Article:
El Cinco de Mayo: An American Tradition

El Cinco de Mayo: An American Tradition

El Cinco de Mayo: An American Tradition

El Cinco de Mayo: An American Tradition

Synopsis

Why is Cinco de Mayo--a holiday commemorating a Mexican victory over the French at Puebla in 1862--so widely celebrated in California and across the United States, when it is scarcely observed in Mexico? As David E. Hayes-Bautista explains, the holiday is not Mexican at all, but rather an American one, created by Latinos in California during the mid-nineteenth century. Hayes-Bautista shows how the meaning of Cinco de Mayo has shifted over time--it embodied immigrant nostalgia in the 1930s, U.S. patriotism during World War II, Chicano Power in the 1960s and 1970s, and commercial intentions in the 1980s and 1990s. Today, it continues to reflect the aspirations of a community that is engaged, empowered, and expanding.

Excerpt

According to one version of Bautista family legend, on May 5, 1862, my great-great-grandfather, Bartolo Bautista, stood on the walls of Puebla and watched the mighty French army march into view. He had been born in San Miguel Atlautla, in the state of Mexico, about seventy kilometers southeast of Mexico City, high on the slopes of Popocatepetl, on the opposite side of the volcano from the city of Puebla. The French charged, a battle ensued, and amid the smoke and noise, my great-great-grandfather’s unit was isolated, surrounded, and taken prisoner. They were told that they were going to be shot and should prepare themselves to die. The French put my great-greatgrandfather and his comrades up against a wall. First, however, they ordered the prisoners to remove their shirts. The French army lived off the territories they occupied and therefore intended to use their victims’ clothing, so they did not want to get the shirts bloody. The Mexican prisoners removed their shirts and presented their bare chests to the firing squad.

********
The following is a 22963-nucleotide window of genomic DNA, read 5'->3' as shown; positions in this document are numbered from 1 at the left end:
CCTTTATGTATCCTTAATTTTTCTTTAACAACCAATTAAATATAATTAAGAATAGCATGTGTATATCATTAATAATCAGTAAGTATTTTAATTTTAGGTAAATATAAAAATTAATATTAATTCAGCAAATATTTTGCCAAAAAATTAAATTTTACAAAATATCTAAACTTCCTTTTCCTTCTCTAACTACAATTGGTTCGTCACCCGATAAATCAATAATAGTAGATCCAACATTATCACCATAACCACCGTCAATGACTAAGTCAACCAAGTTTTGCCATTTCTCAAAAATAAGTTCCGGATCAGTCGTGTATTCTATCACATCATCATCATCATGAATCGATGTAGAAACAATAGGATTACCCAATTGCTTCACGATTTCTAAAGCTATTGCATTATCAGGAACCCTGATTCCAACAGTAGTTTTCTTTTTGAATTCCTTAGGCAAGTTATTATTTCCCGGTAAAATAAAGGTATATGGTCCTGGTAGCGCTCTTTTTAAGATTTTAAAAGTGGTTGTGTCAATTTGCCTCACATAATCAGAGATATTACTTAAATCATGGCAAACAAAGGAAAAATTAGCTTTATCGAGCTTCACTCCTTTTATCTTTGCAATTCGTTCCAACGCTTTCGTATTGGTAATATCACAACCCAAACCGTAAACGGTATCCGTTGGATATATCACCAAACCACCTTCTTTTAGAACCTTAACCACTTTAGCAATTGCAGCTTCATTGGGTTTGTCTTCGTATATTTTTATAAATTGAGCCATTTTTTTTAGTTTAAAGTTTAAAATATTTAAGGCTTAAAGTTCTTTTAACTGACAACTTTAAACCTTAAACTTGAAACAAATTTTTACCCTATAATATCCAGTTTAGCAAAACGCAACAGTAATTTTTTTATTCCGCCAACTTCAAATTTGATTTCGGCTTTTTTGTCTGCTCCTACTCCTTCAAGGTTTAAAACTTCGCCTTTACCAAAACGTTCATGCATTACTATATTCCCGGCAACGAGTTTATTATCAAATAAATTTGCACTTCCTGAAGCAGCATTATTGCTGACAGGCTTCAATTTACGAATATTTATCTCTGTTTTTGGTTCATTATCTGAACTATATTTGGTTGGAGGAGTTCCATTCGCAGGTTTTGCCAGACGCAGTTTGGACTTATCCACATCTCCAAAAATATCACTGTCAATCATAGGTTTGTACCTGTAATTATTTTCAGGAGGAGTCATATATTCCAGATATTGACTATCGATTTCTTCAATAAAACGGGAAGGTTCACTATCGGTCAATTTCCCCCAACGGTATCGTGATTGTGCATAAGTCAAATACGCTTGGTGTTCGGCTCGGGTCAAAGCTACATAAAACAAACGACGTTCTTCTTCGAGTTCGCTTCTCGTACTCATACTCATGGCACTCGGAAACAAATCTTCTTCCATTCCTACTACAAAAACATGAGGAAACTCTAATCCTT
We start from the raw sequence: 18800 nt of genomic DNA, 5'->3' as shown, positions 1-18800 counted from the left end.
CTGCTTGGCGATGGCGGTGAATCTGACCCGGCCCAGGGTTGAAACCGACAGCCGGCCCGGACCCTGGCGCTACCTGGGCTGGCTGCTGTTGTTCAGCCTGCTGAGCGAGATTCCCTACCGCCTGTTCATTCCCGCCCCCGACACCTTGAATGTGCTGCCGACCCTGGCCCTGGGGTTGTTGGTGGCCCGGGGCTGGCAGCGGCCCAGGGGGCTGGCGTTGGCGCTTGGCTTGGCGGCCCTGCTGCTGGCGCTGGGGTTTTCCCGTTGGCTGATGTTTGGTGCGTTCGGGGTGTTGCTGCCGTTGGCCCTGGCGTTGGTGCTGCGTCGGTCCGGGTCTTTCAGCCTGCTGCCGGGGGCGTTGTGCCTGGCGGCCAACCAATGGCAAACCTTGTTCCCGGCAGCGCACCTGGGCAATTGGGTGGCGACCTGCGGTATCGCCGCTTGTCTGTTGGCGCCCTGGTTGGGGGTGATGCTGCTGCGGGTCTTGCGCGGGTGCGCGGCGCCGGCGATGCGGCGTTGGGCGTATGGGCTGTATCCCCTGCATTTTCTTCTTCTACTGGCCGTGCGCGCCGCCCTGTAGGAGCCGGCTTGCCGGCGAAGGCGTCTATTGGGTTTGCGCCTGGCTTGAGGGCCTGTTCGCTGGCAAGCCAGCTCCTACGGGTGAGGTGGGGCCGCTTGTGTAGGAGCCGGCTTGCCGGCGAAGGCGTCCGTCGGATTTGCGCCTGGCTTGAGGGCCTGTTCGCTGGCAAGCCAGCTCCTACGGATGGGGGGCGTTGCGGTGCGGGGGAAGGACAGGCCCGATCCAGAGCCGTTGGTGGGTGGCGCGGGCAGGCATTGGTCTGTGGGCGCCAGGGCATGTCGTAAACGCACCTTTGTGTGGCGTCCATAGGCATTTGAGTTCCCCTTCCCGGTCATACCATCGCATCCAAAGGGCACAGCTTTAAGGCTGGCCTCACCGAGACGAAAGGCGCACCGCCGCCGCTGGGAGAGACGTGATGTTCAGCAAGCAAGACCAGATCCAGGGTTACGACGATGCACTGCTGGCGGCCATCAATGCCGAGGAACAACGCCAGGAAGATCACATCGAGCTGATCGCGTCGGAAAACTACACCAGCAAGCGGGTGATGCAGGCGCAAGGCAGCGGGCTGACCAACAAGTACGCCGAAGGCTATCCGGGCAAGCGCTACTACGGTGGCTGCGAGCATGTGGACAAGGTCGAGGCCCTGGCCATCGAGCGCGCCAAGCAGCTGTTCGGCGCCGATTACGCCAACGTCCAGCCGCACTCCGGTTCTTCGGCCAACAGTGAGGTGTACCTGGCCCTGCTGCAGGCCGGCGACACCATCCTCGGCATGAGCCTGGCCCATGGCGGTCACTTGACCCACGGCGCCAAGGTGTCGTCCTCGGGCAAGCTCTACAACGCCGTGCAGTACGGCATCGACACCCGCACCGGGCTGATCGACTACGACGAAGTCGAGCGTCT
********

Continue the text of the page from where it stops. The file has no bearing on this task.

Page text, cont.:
But now the French soldiers appeared to be carrying on a confused discussion. Finally, one of them pointed to my great-great-grandfather and waved him out of the execution line; he was not going to be shot. Why not? A birthmark had just saved his life. The dark splotch over his heart was in the form of a hand, all five fingers clearly visible, so detailed that one could even see the fingernails. The French soldiers superstitiously refused to take aim at the heart below such a birthmark, so he was let go. He returned to Atlautla and later had a family, and I now exist to write this book 150 years later.

I first heard this story in the early 1970s, in Atlautla. An uncle, Adán Páez, who had a story for every occasion, managed to slip this particular incident into a long line of family and town lore he was sharing with me over merienda, the Ibero-American equivalent of teatime, served between . . .

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